From 1921 to 1925, the Fabulous James could be seen bobbing up and down the Miami coast on clear summer evenings...

The festive fishing schooner never came closer than three miles to shore, as the 18th amendment prohibited the sale and serving of alcohol within three miles of the US coast.

You see, the Fabulous James, was a party boat. It belonged to Gloria James Hughes, and was so named in remembrance of her father.

Gloria grew up on boats and islands and became accustomed to the delights and flavours of the Caribbean. By the time she was 21, Captain James had become a sickly man and soon passed away, leaving his daughter a battered old fishing boat, a battered old fishing crew, and 500 gallons of debt.

Those 500 gallons were barrels of fine rum. For the young Gloria, this situation posed a challenge, rather than a problem.

Gloria and her crew transformed the old fishing boat into one of the most sought after party destinations of their time. The Fabulous James, was now open for business, and cocktail hour had begun!

In speakeasies all around Miami, word soon began to spread of a new kind of party on the water. Lounge singers worked the boat’s coordinates into their song lyrics and scores of patrons would make their way out to Gloria’s fishing boat. The rum, exclusively served on board The Fabulous James was dubbed “Sugar Girl Rum”.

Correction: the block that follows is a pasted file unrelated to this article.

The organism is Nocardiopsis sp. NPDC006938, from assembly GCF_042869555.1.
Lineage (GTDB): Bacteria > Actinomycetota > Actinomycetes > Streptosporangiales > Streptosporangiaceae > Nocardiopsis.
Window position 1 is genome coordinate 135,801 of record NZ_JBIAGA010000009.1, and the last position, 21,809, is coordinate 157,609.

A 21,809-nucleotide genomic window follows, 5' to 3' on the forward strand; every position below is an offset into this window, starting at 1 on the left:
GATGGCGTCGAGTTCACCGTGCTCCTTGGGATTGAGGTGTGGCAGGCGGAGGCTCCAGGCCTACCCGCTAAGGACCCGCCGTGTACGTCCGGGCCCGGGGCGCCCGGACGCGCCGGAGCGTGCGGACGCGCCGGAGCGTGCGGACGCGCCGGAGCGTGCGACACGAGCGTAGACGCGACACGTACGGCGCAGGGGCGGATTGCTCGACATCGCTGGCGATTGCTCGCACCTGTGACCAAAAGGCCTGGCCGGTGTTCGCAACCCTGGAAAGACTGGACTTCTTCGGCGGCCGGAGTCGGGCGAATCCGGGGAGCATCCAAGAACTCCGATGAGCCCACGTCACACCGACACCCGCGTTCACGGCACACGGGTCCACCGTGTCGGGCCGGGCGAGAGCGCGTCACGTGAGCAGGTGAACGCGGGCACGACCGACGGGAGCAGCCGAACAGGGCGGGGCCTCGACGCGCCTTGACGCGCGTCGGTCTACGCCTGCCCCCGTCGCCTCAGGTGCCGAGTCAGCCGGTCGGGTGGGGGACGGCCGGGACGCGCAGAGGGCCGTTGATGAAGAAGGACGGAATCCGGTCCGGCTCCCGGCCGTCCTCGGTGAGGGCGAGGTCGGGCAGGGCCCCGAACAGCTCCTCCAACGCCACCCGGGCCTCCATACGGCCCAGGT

Her parties attracted musicians, movie stars, and even a few of the dodgier politicians of the time. Moonlight swims, raucous dancing, elopements, were all quite common events for the Fabulous James.

Soon the authorities were onto Gloria. The Fabulous James tried to escape to the Bahamas, but a vicious summer storm took hold of the glittering little boat... Neither Gloria nor her old men were ever heard of or seen again.

However, to this day, on clear summer nights, Miami boatmen sometimes report hearing jazz music and laughter, or seeing strange twinkling lights on the water that disappear, once you try to find them.